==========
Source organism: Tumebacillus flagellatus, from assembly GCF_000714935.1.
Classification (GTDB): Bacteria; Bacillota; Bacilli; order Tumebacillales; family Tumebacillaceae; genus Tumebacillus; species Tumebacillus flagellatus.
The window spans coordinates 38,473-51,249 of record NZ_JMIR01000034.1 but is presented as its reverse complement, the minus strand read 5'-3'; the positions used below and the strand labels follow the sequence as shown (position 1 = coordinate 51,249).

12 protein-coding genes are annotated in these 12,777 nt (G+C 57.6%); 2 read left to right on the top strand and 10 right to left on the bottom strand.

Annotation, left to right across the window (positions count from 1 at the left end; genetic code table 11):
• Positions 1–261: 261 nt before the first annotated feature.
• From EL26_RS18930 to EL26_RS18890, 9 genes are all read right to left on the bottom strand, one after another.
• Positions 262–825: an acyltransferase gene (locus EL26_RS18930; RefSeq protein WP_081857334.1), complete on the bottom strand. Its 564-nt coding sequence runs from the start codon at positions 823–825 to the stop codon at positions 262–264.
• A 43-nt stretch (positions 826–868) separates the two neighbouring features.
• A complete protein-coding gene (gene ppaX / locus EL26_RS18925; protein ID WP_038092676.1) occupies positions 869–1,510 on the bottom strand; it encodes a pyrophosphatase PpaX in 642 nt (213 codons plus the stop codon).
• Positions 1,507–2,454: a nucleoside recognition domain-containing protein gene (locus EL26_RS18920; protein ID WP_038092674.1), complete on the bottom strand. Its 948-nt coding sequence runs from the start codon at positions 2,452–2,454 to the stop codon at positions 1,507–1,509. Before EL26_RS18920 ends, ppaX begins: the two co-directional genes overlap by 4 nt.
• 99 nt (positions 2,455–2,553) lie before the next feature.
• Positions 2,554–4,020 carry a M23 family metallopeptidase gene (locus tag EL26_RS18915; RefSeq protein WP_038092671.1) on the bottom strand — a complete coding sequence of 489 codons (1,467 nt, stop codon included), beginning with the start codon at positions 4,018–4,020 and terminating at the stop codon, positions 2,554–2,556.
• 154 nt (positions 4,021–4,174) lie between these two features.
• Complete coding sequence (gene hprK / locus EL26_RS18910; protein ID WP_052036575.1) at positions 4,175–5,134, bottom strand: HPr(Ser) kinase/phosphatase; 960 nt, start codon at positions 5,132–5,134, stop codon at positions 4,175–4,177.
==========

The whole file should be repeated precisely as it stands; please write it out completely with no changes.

Source organism: Tumebacillus flagellatus, from assembly GCF_000714935.1.
Classification (GTDB): Bacteria; Bacillota; Bacilli; order Tumebacillales; family Tumebacillaceae; genus Tumebacillus; species Tumebacillus flagellatus.
The window spans coordinates 38,473-51,249 of record NZ_JMIR01000034.1 but is presented as its reverse complement, the minus strand read 5'-3'; the positions used below and the strand labels follow the sequence as shown (position 1 = coordinate 51,249).

12 protein-coding genes are annotated in these 12,777 nt (G+C 57.6%); 2 read left to right on the top strand and 10 right to left on the bottom strand.

Annotation, left to right across the window (positions count from 1 at the left end; genetic code table 11):
• Positions 1–261: 261 nt before the first annotated feature.
• From EL26_RS18930 to EL26_RS18890, 9 genes are all read right to left on the bottom strand, one after another.
• Positions 262–825: an acyltransferase gene (locus EL26_RS18930; RefSeq protein WP_081857334.1), complete on the bottom strand. Its 564-nt coding sequence runs from the start codon at positions 823–825 to the stop codon at positions 262–264.
• A 43-nt stretch (positions 826–868) separates the two neighbouring features.
• A complete protein-coding gene (gene ppaX / locus EL26_RS18925; protein ID WP_038092676.1) occupies positions 869–1,510 on the bottom strand; it encodes a pyrophosphatase PpaX in 642 nt (213 codons plus the stop codon).
• Positions 1,507–2,454: a nucleoside recognition domain-containing protein gene (locus EL26_RS18920; protein ID WP_038092674.1), complete on the bottom strand. Its 948-nt coding sequence runs from the start codon at positions 2,452–2,454 to the stop codon at positions 1,507–1,509. Before EL26_RS18920 ends, ppaX begins: the two co-directional genes overlap by 4 nt.
• 99 nt (positions 2,455–2,553) lie before the next feature.
• Positions 2,554–4,020 carry a M23 family metallopeptidase gene (locus tag EL26_RS18915; RefSeq protein WP_038092671.1) on the bottom strand — a complete coding sequence of 489 codons (1,467 nt, stop codon included), beginning with the start codon at positions 4,018–4,020 and terminating at the stop codon, positions 2,554–2,556.
• 154 nt (positions 4,021–4,174) lie between these two features.
• Complete coding sequence (gene hprK / locus EL26_RS18910; protein ID WP_052036575.1) at positions 4,175–5,134, bottom strand: HPr(Ser) kinase/phosphatase; 960 nt, start codon at positions 5,132–5,134, stop codon at positions 4,175–4,177.